OCHA organised and facilitated the first and subsequent joint HAC/SRRC meetings. It facilitated joint missions throughout Southern Sudan and the three Transitional Areas, supporting the setting up of new offices and facilitating the handover of offices to the SRRC and formation of joint offices.
OCHA helped mobilise resources through the 2005 Work Plan for the Sudan, with 56 percent (US$ 1.1 billion) of the assistance requirements provided by donors.
By the end of 2005, there were more than 12,000 humanitarian aid workers, 80 NGOs and 11 UN Agencies operating in Darfur. All relied heavily on OCHA’s coordination network for planning appropriate and proactive responses. OCHA satellite offices were opened in Darfur to expand humanitarian operations and to reach populations in need outside IDP camps and main towns, thereby enabling humanitarian partners to identify and respond to the needs of local populations.
Throughout 2005, field-based coordination was strengthened in the South through the establishment of eight field offices, supporting the creation of sector and area coordination arrangements where none previously existed. It also ensured close working relationships with counterparts at the state level, and allowed for an element of capacity building in order for state authorities to be able to take on their coordination roles, paving the way for future development opportunities.
At the field level, the deployment of Humanitarian Affairs Officers and the opening of new offices expanded the provision of timely analysis and information. Reports providing information and analysis on a regular basis on the full range of humanitarian issues in Sudan were improved and widely distributed.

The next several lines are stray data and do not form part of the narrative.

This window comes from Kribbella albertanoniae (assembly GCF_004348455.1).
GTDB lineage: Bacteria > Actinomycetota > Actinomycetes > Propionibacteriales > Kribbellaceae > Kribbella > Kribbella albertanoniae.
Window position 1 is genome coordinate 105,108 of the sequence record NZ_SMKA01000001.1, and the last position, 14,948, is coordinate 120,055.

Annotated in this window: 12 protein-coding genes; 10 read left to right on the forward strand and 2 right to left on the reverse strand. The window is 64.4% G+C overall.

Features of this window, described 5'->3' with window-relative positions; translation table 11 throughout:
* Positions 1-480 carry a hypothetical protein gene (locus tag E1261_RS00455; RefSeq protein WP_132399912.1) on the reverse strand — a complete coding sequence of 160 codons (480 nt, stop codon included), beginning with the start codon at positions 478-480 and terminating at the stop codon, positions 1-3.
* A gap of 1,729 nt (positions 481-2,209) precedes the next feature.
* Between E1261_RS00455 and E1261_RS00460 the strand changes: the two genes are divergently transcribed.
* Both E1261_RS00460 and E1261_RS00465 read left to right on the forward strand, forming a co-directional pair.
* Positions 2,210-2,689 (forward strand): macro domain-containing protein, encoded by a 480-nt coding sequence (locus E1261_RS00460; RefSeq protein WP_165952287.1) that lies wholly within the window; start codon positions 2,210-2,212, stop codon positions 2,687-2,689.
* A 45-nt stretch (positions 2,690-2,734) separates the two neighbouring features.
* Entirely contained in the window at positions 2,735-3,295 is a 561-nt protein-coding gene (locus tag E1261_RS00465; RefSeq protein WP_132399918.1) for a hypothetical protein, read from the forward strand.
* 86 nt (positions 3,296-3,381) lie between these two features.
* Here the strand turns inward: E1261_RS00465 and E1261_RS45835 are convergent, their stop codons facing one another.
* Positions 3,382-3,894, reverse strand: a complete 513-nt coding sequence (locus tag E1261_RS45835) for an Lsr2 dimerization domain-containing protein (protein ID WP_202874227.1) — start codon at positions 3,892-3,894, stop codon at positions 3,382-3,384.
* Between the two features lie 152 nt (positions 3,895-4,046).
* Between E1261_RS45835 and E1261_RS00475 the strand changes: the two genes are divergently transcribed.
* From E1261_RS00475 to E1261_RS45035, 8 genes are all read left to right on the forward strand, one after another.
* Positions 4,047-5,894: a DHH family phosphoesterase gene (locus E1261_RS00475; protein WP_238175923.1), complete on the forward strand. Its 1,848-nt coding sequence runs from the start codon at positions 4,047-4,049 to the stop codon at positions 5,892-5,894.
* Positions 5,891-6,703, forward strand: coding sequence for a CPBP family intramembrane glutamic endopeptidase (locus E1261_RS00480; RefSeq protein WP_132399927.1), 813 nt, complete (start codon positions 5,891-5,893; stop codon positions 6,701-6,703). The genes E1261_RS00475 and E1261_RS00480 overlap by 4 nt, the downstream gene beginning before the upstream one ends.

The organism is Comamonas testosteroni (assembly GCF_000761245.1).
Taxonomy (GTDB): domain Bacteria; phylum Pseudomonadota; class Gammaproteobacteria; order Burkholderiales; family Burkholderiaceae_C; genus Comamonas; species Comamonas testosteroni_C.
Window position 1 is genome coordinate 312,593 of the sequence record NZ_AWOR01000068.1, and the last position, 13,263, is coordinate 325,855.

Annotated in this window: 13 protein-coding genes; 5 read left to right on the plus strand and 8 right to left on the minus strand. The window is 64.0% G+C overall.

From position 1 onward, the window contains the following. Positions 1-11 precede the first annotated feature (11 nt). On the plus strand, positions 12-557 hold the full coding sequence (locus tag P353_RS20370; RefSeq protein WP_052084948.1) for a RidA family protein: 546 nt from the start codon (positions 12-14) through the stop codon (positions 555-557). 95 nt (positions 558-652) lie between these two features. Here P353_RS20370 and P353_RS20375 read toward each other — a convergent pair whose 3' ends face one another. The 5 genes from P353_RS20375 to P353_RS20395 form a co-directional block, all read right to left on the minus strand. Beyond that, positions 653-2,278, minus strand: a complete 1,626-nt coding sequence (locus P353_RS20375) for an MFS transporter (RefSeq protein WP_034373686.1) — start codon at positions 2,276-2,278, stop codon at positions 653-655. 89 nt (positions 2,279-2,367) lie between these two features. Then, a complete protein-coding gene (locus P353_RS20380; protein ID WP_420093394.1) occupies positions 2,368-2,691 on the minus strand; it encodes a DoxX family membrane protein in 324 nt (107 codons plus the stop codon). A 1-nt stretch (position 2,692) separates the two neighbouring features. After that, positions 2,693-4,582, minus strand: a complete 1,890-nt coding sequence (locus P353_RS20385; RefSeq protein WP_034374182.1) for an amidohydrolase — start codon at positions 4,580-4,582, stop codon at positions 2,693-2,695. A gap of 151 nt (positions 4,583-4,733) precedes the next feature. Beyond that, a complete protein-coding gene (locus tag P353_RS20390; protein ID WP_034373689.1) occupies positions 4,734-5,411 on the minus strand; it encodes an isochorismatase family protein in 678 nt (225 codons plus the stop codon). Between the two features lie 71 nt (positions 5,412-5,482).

Despite sustained efforts to ensure access to all those in need, security constraints limited access to a number of areas, particularly in West and South Darfur. Some armed groups refused free and safe access to areas under their control.
Through advocacy and the deployment of additional protection officers to the field, OCHA ensured that the protection needs of the civilian population were addressed more effectively. Gaps remained in some areas that started to be filled by the expanding UNMIS protection unit in late 2005.
An Inter-Agency Real-Time Evaluation on the Humanitarian Response to the Darfur Crisis found that aid organisations were slow to scale up, given the scale of the crisis at the time, affecting nearly 1.2 million IDPs and residents of host communities. Among the reasons for this were significant government restrictions and obstruction; limited capacity, including surge capacity; limited deep-field presence that could have led the response, for access, security and operational reasons; a still-inadequate protection framework; and limited strategic planning.
The evaluation also found weaknesses in monitoring and accountability; in the level of common understanding among agencies of the operating environment; the integration of assessment missions to provide for cross-sectoral issues (especially protection and gender); managing the tension between urgent, short-term needs and quality programming; and the induction and training of humanitarian workers.